Martina McBride has played a lot of fairs in her 20-year career, including The Great Frederick Fair in 1998.
The country singer-songwriter will take the grandstand stage at 7:30 p.m. Saturday. And if she gets a hankering, you might find her munching on a corn dog, one of her favorite fair foods.
Right now, McBride is between albums. Her 11th album, "Eleven," was released in 2011 and included the hits "I'm Gonna Love You Through It" and one of the six of 11 tracks she co-wrote, titled "Teenage Daughters," a song about the travails of raising teens.
In 2010, McBride left her longtime label, RCA Records, and signed on with Republic Nashville, part of Big Machine Records. It was the label's Scott Borchetta who encouraged her to get away from Nashville and family obligations for a short while to write and record the songs for "Eleven." Every other album, including her upcoming 12th album, were recorded in Nashville.
The label change has re-energized her. "It feels like starting over me -- but with a track record and with the success and experience I've had over the years," she said.
The tracks on "Eleven" range from McBride's familiar country sound to a little R&B and island rhythms. The label change and change in album producer surrounded her with new ideas and thinking outside the box, she said.
McBride said she won't be writing as many songs for the upcoming 12th album, which she hopes to have out in February. She's still flushing out the direction she wants the next album to take. And she will record it in Nashville.
At home there, she wears several hats, including wife and mother.
McBride says she is a mom first and artist second and managed to work her career around family responsibilities. And she's managed it pretty well, as recent rounds of country babies have their performing parents naming her as a role model as to how to mesh family and a career in music.
"It's hard. I thought it would be easy," said McBride on raising three daughters while building a career. "Looking back, you have to make decisions about your career and start including that other person. For instance, once my kids got into school I couldn't tour overseas and be gone for two to three weeks. Or touring the West Coast" was challenging. She said it's especially hard for women.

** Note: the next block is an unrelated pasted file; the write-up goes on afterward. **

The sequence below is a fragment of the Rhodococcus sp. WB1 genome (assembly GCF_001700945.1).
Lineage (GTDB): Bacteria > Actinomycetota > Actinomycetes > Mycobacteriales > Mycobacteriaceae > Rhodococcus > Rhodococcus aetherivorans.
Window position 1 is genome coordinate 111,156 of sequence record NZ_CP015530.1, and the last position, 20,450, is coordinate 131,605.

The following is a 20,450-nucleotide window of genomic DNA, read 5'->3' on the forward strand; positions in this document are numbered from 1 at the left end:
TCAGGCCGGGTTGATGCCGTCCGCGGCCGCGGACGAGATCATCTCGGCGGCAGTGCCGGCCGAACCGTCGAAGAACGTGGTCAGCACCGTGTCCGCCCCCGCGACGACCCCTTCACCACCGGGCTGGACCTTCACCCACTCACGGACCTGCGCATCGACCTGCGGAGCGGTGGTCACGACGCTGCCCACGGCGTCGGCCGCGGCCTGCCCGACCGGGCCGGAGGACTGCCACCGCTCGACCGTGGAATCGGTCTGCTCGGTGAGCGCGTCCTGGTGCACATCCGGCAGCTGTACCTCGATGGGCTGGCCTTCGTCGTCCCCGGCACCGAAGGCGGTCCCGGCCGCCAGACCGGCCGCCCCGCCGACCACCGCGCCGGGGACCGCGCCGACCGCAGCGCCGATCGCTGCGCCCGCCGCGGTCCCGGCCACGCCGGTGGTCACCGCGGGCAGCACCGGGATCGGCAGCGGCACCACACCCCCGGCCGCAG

"But on the upside, I have three beautiful, happy, healthy and well-adjusted daughters," McBride said. "A career doesn't last forever but family does."
Her advice: "Make decisions that work for your family life."
That's worked for her, with a career that spans 20 years. Growing up in Sharon, Kan., McBride's family had a country band that played regionally. Looking back now, she said that was a good experience and fun, and one that helped her hone her music skills and her powerful soprano voice.
McBride's fair show will include some covers of other artists' songs but will be packed with plenty of songs from "Eleven" and her long list of hits, including "My Baby Loves Me The Way That I Am," "This One's for the Girls," "Wild Angels," "Broken Wing" and her signature song, "Independence Day."
"I love singing that song," McBride said.
And next year she will join George Strait's "The Cowboy Rides Away Tour." While "the King" may be retiring from touring, McBride said retirement is not in her future.
"I still have a lot of music left to make. I have a lot of ideas," she said. "I have about seven albums in my head," including gospel and big band music albums.
She has a couple of other projects in the works, too. She's working on a home entertaining book, that will include some recipes, that she hopes to have out in the fall/winter of 2014. She's been involved in the design process of a home decor line that she expects to be available in a couple of months.
And she is excited to see where life will take her three daughters. Her oldest, Delaney, is a college freshman, attending a school not too far from home. Emma is learning to drive and wants to be an actress. Ava, the youngest, is 8.
While none have expressed an interest in following in their parents' musical footsteps (she and husband John McBride own Blackbird Studio on Nashville), McBride said, "I think they will enter into the arts in some way."
7:30 p.m. Sept. 14
Great Frederick Fair, 797 E. Patrick St., Frederick
Tickets are $52 reserved track seats and $47 for reserved grandstand. Ticket prices include paid gate admission to the fair.
www.thegreatfrederickfair.com or the box office